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When the decision was actually made to terminate your client’s IS, it was based on the premise that the cared-for person had no PIP entitlement. That was something which would have appeared to be correct at the time. The DWP argument against you was that the fact that the cared-for person’s appeal had subsequently been successful was not something which could be looked at. They have expressed this by reference to reg 3(9)(a) but I think its something which they could have better expressed in the context of an appeal by reference to s12(8)(b) SSA. Their argument is that the subsequently discovered PIP entitlement was a ‘circumstance not obtaining’ at the date of decision and therefore was something the Tribunal is required to ignore.

I think what the DWP argument (which the Judge seems to have adopted) fails to reflect, as at Peter’s posts #10 and #19, is that the ‘circumstances obtaining’ at the date of the decision are capable of including the PIP entitlement which was discovered subsequently, because the entitlement had retrospective legal effect covering the date of the decision.

dizzymare
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thank you - will use that argument and see where this goes

Bolton Adviser
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Hi - I have a similar case and I had the hearing yesterday.  My client was getting CA and IS as a carer for his wife who was getting PIP with a daily living component. On renewal his wife was awarded a mobility component only.  She asked for an MR and then got a decision to award a PIP daily living component.

My client’s CA and IS stopped when the daily living component of PIP stopped. They decided not to put in a claim for another means-tested benefit at that stage because they were confident that the daily living component would be reinstated after an MR decision, and that they would then be able to get CA and IS back.

When my client’s wife got a daily living component reinstated, they phoned the CA unit and the CA was reinstated and fully backdated. They also phoned IS and they were told they could no longer make a new claim for IS and had to claim UC. They did this and asked for backdating. The backdate was refused. The IS section also advised my client to ask for an MR of the decision to stop IS. They then came to get help from Welfare Rights.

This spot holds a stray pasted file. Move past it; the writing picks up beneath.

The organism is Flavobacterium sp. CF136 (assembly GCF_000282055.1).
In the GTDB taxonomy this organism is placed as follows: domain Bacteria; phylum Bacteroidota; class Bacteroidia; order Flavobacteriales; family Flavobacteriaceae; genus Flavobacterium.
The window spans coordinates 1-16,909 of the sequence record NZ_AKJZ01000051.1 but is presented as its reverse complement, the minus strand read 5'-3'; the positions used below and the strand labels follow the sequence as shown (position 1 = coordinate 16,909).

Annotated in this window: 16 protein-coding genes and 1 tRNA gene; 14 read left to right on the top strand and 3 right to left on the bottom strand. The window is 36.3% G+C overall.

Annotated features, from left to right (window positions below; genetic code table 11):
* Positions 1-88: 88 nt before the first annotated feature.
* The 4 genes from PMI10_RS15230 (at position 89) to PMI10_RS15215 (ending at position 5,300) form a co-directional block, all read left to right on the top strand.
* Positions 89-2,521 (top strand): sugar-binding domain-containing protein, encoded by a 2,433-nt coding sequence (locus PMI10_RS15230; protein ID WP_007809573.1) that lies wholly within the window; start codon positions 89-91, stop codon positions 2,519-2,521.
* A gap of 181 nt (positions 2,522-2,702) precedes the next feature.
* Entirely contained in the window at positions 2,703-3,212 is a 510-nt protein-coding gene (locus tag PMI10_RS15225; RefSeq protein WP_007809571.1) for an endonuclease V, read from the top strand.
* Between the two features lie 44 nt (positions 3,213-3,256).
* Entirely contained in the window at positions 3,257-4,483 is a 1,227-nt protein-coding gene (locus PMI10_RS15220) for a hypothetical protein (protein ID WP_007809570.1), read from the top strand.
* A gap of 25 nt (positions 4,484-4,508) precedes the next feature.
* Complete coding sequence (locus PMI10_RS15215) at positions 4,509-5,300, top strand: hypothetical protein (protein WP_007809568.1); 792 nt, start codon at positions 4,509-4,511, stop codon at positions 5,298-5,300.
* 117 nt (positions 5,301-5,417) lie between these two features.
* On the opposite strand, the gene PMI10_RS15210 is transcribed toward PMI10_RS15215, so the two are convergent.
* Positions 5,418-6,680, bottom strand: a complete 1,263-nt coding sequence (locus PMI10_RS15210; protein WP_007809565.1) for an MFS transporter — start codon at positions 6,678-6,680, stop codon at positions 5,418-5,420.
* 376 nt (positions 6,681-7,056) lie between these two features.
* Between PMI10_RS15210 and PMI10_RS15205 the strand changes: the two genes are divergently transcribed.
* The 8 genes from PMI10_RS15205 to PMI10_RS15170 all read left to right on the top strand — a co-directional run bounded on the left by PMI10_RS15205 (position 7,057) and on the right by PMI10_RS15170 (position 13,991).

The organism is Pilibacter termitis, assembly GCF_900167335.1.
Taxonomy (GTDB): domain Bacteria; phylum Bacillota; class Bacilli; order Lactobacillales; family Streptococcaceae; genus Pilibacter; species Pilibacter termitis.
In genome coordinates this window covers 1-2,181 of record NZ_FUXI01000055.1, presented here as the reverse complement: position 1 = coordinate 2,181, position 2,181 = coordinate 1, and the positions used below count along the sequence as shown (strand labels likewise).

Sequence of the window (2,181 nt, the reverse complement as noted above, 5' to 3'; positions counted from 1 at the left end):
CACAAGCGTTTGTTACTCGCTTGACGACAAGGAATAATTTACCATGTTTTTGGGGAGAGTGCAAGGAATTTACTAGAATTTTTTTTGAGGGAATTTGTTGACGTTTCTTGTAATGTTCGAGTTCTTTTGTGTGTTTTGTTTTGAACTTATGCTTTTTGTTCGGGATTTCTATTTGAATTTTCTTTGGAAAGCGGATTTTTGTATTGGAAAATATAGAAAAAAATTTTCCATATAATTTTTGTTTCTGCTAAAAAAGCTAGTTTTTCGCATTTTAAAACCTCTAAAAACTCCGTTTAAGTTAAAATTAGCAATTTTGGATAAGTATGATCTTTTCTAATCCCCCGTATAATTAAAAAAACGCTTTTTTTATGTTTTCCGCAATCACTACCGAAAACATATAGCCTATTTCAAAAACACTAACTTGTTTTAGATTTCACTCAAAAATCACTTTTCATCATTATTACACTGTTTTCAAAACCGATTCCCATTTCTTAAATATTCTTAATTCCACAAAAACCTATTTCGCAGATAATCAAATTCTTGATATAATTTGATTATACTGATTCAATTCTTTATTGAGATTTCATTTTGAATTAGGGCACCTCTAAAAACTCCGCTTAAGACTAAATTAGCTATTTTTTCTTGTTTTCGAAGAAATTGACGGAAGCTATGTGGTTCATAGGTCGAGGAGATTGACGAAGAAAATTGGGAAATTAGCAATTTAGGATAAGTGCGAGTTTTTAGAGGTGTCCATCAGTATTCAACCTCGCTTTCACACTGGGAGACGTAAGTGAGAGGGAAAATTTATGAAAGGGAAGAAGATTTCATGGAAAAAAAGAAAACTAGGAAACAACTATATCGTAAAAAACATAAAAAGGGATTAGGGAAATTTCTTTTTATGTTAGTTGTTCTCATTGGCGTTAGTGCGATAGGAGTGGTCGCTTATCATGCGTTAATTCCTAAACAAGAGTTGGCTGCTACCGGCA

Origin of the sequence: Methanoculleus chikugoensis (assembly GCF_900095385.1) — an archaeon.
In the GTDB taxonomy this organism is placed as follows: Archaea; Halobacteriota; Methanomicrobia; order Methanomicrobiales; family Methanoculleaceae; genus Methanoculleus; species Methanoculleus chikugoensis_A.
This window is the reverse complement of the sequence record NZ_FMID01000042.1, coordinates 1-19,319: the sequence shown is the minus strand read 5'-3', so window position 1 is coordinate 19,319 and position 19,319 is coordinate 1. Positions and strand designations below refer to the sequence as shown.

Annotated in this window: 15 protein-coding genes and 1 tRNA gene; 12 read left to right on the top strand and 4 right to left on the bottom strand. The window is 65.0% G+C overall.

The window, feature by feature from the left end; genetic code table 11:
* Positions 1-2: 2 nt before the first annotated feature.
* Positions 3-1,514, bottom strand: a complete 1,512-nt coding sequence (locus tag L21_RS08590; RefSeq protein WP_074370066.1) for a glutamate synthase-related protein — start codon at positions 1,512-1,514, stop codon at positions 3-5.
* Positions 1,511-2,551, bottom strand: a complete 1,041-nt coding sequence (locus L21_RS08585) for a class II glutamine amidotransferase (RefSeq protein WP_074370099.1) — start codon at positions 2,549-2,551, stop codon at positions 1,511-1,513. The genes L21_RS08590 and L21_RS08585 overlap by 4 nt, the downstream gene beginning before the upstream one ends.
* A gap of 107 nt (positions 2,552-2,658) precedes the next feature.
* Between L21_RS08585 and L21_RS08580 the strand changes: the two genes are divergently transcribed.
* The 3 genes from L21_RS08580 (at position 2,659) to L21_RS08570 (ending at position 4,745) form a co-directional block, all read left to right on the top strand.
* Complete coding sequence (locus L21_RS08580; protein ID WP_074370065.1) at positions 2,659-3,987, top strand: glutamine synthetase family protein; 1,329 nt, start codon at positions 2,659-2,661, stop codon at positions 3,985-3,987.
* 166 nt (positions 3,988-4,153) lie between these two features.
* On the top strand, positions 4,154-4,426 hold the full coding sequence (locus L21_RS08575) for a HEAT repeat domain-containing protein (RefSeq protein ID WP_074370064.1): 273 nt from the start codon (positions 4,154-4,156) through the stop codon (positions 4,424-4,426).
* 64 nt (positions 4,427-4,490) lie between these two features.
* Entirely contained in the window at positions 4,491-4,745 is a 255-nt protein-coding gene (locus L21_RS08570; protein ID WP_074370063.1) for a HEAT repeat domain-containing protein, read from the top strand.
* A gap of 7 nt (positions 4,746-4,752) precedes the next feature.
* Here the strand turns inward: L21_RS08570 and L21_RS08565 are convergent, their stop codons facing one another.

I sent in a late request for a reconsideration of the IS decision as they have missed out on 6 months of IS. It was refused as the DWP stated he would have had to have made a fresh claim for IS to get it backdated. However he was prevented from doing this as he was now outside the gateway for claiming IS.  In the appeal, the DWP have used similar arguments as addressed in the previous threads in this discussion.  I have used similar arguments to you. 

I have not yet received the decision but will let you know what the outcome was.

dizzymare
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Thank you for sharing. Just heard this week that I have been granted permission to appeal to UT (Judge concedes possible that law was misinterpreted) so see where it goes. Hopefully, I might have a decision before your appeal and will let you know if there is anything of use.

Bolton Adviser
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Oh good, that sounds promising - good luck with that.

Stainsby
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This might help (adapted from one of my cases)

On 22 November 2018 Judge Poole QC held in PH and SM v SSWP Case No:  CSDLA/375/2016 and CSJSA/513/2016 that R(IS)15/04 was to an extent no longer good law following the introduction of “Mandatory Reconsideration” prior to appeal.  Judge Poole held at [13]